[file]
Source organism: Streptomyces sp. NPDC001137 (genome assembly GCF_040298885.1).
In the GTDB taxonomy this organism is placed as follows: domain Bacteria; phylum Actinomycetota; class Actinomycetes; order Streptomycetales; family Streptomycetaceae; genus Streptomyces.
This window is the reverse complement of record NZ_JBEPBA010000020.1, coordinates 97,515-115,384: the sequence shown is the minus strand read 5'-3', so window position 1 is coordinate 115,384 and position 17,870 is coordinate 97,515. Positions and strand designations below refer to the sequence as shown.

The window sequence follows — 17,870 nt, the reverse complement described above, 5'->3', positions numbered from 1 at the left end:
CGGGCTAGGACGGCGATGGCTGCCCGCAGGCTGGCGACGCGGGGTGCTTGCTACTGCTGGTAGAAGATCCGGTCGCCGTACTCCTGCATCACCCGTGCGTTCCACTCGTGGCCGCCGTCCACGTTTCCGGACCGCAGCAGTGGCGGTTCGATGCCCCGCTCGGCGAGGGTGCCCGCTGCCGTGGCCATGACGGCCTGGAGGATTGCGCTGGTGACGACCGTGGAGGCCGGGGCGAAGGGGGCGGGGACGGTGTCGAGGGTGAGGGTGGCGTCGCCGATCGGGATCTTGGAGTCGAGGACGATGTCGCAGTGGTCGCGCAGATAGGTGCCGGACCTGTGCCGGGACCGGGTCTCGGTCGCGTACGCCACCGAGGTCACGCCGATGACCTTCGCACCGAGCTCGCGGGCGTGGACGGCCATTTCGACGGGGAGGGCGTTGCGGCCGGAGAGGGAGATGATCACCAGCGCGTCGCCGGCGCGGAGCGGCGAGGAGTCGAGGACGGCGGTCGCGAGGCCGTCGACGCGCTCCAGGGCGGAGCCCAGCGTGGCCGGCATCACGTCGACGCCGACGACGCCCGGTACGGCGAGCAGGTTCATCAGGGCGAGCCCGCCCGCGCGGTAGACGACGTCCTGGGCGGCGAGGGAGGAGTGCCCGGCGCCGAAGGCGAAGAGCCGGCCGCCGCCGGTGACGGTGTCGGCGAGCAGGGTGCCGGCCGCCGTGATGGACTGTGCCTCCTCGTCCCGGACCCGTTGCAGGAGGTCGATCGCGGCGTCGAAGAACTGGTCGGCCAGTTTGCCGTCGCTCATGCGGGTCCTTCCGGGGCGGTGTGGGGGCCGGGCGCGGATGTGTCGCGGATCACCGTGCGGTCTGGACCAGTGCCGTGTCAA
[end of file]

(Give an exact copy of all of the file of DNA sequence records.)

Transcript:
Source organism: Streptomyces sp. NPDC001137 (genome assembly GCF_040298885.1).
In the GTDB taxonomy this organism is placed as follows: domain Bacteria; phylum Actinomycetota; class Actinomycetes; order Streptomycetales; family Streptomycetaceae; genus Streptomyces.
This window is the reverse complement of record NZ_JBEPBA010000020.1, coordinates 97,515-115,384: the sequence shown is the minus strand read 5'-3', so window position 1 is coordinate 115,384 and position 17,870 is coordinate 97,515. Positions and strand designations below refer to the sequence as shown.

The window sequence follows — 17,870 nt, the reverse complement described above, 5'->3', positions numbered from 1 at the left end:
CGGGCTAGGACGGCGATGGCTGCCCGCAGGCTGGCGACGCGGGGTGCTTGCTACTGCTGGTAGAAGATCCGGTCGCCGTACTCCTGCATCACCCGTGCGTTCCACTCGTGGCCGCCGTCCACGTTTCCGGACCGCAGCAGTGGCGGTTCGATGCCCCGCTCGGCGAGGGTGCCCGCTGCCGTGGCCATGACGGCCTGGAGGATTGCGCTGGTGACGACCGTGGAGGCCGGGGCGAAGGGGGCGGGGACGGTGTCGAGGGTGAGGGTGGCGTCGCCGATCGGGATCTTGGAGTCGAGGACGATGTCGCAGTGGTCGCGCAGATAGGTGCCGGACCTGTGCCGGGACCGGGTCTCGGTCGCGTACGCCACCGAGGTCACGCCGATGACCTTCGCACCGAGCTCGCGGGCGTGGACGGCCATTTCGACGGGGAGGGCGTTGCGGCCGGAGAGGGAGATGATCACCAGCGCGTCGCCGGCGCGGAGCGGCGAGGAGTCGAGGACGGCGGTCGCGAGGCCGTCGACGCGCTCCAGGGCGGAGCCCAGCGTGGCCGGCATCACGTCGACGCCGACGACGCCCGGTACGGCGAGCAGGTTCATCAGGGCGAGCCCGCCCGCGCGGTAGACGACGTCCTGGGCGGCGAGGGAGGAGTGCCCGGCGCCGAAGGCGAAGAGCCGGCCGCCGCCGGTGACGGTGTCGGCGAGCAGGGTGCCGGCCGCCGTGATGGACTGTGCCTCCTCGTCCCGGACCCGTTGCAGGAGGTCGATCGCGGCGTCGAAGAACTGGTCGGCCAGTTTGCCGTCGCTCATGCGGGTCCTTCCGGGGCGGTGTGGGGGCCGGGCGCGGATGTGTCGCGGATCACCGTGCGGTCTGGACCAGTGCCGTGTCAA